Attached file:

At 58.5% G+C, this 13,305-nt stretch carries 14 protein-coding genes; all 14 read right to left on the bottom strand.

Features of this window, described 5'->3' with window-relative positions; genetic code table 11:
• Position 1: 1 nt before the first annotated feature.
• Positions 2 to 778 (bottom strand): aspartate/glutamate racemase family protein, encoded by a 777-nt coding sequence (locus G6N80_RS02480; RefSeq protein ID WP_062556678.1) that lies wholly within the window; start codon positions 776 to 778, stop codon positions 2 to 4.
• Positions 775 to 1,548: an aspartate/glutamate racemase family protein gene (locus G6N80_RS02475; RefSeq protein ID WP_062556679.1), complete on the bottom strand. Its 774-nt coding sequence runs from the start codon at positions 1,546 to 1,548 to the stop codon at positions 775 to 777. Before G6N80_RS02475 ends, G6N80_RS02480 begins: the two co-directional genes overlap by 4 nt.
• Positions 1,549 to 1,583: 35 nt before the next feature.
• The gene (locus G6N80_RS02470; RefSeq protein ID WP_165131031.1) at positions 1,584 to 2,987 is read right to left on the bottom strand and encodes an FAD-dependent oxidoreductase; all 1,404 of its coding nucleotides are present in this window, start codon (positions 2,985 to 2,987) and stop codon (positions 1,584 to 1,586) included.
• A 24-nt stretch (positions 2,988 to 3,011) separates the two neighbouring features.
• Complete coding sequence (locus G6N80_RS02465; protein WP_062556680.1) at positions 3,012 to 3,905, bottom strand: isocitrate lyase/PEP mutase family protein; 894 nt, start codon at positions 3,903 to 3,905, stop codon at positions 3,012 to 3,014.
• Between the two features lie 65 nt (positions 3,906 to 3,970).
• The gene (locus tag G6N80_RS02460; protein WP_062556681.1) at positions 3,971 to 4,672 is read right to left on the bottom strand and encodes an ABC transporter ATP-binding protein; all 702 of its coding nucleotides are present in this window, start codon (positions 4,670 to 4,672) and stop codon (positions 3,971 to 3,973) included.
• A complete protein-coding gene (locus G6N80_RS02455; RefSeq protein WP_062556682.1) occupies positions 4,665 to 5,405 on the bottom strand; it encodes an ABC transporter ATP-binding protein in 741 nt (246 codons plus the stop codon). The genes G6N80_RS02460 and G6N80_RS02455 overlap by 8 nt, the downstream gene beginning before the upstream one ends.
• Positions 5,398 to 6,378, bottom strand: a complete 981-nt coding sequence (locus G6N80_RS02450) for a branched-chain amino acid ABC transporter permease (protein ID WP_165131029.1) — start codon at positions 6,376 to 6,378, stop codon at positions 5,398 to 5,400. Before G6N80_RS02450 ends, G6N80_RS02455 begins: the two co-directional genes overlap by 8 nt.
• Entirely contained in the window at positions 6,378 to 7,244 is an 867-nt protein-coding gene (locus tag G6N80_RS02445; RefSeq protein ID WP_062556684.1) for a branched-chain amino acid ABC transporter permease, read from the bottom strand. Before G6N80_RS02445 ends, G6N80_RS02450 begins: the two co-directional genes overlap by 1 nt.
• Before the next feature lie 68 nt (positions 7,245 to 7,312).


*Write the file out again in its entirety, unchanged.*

At 58.5% G+C, this 13,305-nt stretch carries 14 protein-coding genes; all 14 read right to left on the bottom strand.

Features of this window, described 5'->3' with window-relative positions; genetic code table 11:
• Position 1: 1 nt before the first annotated feature.
• Positions 2 to 778 (bottom strand): aspartate/glutamate racemase family protein, encoded by a 777-nt coding sequence (locus G6N80_RS02480; RefSeq protein ID WP_062556678.1) that lies wholly within the window; start codon positions 776 to 778, stop codon positions 2 to 4.
• Positions 775 to 1,548: an aspartate/glutamate racemase family protein gene (locus G6N80_RS02475; RefSeq protein ID WP_062556679.1), complete on the bottom strand. Its 774-nt coding sequence runs from the start codon at positions 1,546 to 1,548 to the stop codon at positions 775 to 777. Before G6N80_RS02475 ends, G6N80_RS02480 begins: the two co-directional genes overlap by 4 nt.
• Positions 1,549 to 1,583: 35 nt before the next feature.
• The gene (locus G6N80_RS02470; RefSeq protein ID WP_165131031.1) at positions 1,584 to 2,987 is read right to left on the bottom strand and encodes an FAD-dependent oxidoreductase; all 1,404 of its coding nucleotides are present in this window, start codon (positions 2,985 to 2,987) and stop codon (positions 1,584 to 1,586) included.
• A 24-nt stretch (positions 2,988 to 3,011) separates the two neighbouring features.
• Complete coding sequence (locus G6N80_RS02465; protein WP_062556680.1) at positions 3,012 to 3,905, bottom strand: isocitrate lyase/PEP mutase family protein; 894 nt, start codon at positions 3,903 to 3,905, stop codon at positions 3,012 to 3,014.
• Between the two features lie 65 nt (positions 3,906 to 3,970).
• The gene (locus tag G6N80_RS02460; protein WP_062556681.1) at positions 3,971 to 4,672 is read right to left on the bottom strand and encodes an ABC transporter ATP-binding protein; all 702 of its coding nucleotides are present in this window, start codon (positions 4,670 to 4,672) and stop codon (positions 3,971 to 3,973) included.
• A complete protein-coding gene (locus G6N80_RS02455; RefSeq protein WP_062556682.1) occupies positions 4,665 to 5,405 on the bottom strand; it encodes an ABC transporter ATP-binding protein in 741 nt (246 codons plus the stop codon). The genes G6N80_RS02460 and G6N80_RS02455 overlap by 8 nt, the downstream gene beginning before the upstream one ends.
• Positions 5,398 to 6,378, bottom strand: a complete 981-nt coding sequence (locus G6N80_RS02450) for a branched-chain amino acid ABC transporter permease (protein ID WP_165131029.1) — start codon at positions 6,376 to 6,378, stop codon at positions 5,398 to 5,400. Before G6N80_RS02450 ends, G6N80_RS02455 begins: the two co-directional genes overlap by 8 nt.
• Entirely contained in the window at positions 6,378 to 7,244 is an 867-nt protein-coding gene (locus tag G6N80_RS02445; RefSeq protein ID WP_062556684.1) for a branched-chain amino acid ABC transporter permease, read from the bottom strand. Before G6N80_RS02445 ends, G6N80_RS02450 begins: the two co-directional genes overlap by 1 nt.
• Before the next feature lie 68 nt (positions 7,245 to 7,312).